Why do we in Learning and Development love myths so much? Things like:
- You only remember 10% of what you read (Thalheimer)
- The right side of the brain is the creative half (me)
- You only use 10% of your brain (me)
When faced with the mysteries of learning, it’s as if we lose control of our senses and accept the first pop-psychological explanation that comes our way.
But I detect signs of a fight-back, a stiffening of the intellectual muscle of the L&D community – and it started last Thursday when I was on tube…
… I was all dressed up in my black tie on the way to the Dorchester for the IITT’s annual awards. Checking Twitter on my phone at Hammersmith I noticed that Jane Bozarth was trailing a #lrnchat session on the myths of learning. I couldn’t attend the online conversation because it was too late (1am – 3am UK time), but the session has rightly generated a slew of interest in the myths believed and perpetuated in our community. Paul Simbeck-Hampson has been editing the highlights and they will be posted on the lrnchat blog soon.
Are we really on the way to cleaning up our act and being more critical in what we do? I hope so. Will Thalheimer has been doing his bit in this field for some time – his $1,000 reward for solid data on learning styles remains unclaimed, I believe.
In truth, I’m not sure that I quite agree with Will’s position about learning styles, but that’s okay, because I’m gathering myself for a debate on this later this year – that means doing some reading, some understanding, some polling of expert opinion, preparing to engage in a well-thought through discussion, in contrast to the ‘fire and forget’ commentary that too often passes for debate in our field.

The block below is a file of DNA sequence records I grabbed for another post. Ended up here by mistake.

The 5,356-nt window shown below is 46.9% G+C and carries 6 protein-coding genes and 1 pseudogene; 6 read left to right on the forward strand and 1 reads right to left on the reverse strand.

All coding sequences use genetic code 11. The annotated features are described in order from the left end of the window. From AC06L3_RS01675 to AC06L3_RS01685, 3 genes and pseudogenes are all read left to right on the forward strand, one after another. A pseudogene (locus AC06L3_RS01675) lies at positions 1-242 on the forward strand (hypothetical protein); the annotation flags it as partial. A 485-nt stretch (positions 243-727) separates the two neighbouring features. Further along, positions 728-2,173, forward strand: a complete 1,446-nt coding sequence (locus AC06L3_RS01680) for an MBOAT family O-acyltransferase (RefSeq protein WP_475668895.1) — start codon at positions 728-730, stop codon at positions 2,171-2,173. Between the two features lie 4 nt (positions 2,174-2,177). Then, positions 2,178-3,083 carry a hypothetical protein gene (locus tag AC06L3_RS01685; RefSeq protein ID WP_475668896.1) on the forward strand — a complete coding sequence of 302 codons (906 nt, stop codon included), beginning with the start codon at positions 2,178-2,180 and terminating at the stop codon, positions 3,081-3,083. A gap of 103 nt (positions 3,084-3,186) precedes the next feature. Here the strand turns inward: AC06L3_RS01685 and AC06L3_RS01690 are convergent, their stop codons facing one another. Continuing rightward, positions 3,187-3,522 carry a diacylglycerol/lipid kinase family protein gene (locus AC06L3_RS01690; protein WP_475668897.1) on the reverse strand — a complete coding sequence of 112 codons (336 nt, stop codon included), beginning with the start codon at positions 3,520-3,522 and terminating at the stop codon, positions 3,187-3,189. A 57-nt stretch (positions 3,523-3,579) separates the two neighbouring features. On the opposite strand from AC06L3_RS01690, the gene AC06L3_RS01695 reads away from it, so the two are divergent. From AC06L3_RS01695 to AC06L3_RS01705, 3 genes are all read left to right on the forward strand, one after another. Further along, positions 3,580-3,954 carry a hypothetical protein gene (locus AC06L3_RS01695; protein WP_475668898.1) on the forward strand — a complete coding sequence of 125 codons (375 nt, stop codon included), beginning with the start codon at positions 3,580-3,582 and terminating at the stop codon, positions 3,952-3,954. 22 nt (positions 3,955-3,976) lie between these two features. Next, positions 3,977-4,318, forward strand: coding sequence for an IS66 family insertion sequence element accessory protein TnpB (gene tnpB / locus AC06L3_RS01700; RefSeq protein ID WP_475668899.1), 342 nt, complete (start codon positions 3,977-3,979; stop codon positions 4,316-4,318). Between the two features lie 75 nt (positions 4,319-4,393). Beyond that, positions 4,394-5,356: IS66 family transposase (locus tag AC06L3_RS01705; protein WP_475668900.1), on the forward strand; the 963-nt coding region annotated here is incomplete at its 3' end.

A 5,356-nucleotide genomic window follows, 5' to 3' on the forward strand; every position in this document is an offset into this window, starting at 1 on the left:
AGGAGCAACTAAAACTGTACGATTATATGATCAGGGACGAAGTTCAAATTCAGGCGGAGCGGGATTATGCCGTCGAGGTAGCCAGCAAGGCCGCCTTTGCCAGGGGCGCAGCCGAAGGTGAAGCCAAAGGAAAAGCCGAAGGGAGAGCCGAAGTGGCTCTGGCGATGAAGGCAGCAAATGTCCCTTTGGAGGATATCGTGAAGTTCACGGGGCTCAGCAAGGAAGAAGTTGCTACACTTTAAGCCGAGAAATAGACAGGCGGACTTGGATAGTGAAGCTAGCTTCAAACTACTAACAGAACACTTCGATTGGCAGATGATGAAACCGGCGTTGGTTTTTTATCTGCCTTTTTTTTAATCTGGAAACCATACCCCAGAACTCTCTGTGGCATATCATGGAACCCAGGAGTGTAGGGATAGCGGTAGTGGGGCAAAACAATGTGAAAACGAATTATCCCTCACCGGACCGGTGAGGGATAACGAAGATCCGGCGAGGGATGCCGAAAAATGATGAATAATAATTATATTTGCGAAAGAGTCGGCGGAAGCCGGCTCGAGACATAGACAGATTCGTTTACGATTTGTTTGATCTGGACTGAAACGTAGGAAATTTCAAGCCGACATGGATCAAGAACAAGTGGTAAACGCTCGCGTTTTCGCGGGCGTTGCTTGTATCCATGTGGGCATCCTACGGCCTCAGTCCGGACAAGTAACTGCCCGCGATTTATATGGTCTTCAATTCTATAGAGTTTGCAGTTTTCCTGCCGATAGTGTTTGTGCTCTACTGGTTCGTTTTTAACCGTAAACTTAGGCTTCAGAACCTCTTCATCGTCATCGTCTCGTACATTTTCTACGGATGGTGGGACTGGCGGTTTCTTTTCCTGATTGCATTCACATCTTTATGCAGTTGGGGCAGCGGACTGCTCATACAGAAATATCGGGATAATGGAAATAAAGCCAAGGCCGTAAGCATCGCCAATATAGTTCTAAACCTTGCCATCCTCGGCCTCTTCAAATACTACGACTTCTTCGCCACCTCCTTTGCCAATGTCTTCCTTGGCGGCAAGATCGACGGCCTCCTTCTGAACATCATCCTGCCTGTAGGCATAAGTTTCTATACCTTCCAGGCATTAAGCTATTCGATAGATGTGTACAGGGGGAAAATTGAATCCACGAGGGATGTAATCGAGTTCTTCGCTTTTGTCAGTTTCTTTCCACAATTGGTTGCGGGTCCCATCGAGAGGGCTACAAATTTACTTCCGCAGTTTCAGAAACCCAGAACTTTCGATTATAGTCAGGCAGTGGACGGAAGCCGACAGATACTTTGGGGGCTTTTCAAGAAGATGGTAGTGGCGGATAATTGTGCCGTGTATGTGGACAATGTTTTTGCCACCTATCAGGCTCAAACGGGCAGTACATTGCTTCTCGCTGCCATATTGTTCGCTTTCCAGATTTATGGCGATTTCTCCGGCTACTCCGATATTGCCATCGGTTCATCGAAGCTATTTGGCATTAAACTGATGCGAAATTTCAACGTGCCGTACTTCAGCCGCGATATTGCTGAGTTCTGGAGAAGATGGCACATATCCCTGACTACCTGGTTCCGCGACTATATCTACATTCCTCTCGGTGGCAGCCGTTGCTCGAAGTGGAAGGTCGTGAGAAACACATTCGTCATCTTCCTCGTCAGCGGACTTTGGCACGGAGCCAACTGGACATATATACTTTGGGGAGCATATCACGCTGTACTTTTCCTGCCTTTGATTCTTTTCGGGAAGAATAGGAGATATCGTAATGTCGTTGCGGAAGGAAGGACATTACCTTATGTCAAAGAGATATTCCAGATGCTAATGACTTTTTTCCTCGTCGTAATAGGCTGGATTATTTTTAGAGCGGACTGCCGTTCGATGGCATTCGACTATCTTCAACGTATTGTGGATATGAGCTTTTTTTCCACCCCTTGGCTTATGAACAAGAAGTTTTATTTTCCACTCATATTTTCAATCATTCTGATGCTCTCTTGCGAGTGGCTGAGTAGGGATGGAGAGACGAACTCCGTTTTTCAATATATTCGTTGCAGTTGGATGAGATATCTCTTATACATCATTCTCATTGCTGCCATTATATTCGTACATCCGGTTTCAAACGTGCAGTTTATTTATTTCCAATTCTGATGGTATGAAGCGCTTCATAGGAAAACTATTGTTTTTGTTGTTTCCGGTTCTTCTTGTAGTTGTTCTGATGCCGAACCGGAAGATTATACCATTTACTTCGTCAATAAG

And part of this business of debate is that we have to be prepared to disagree with each other politely, and to examine things we have taken to be fundamentally true for years. Donald Clark (the American, not the Scot) does this well in his recent post The True Cost of Informal Learning. Agree with him or not, he politely investigates some common assumptions and forces us to question them, and that can only be a good thing.
As a community we have to do a little more of this thoughtful questioning , and a little less easy accepting.
You are known by the company you keep, and if we mindlessly repeat something that a moment’s reflection can show to be nonsense, then we are no better than any charlatan who deliberately repeats myths only to make money by offering, for example, the lure of a mythical extra 90% brain power, or a magical increase in memory. Ignorance – in the L&D community of all places – can never be a defence.
Real learning and development professionals don’t need myths. Hard facts and good practice are enough for them.
PS [12 Feb] It’s not just us in L&D. I should have added to this text Dr Will Thalheimer’s marvellous list of Myths the Business Side Has About Learning.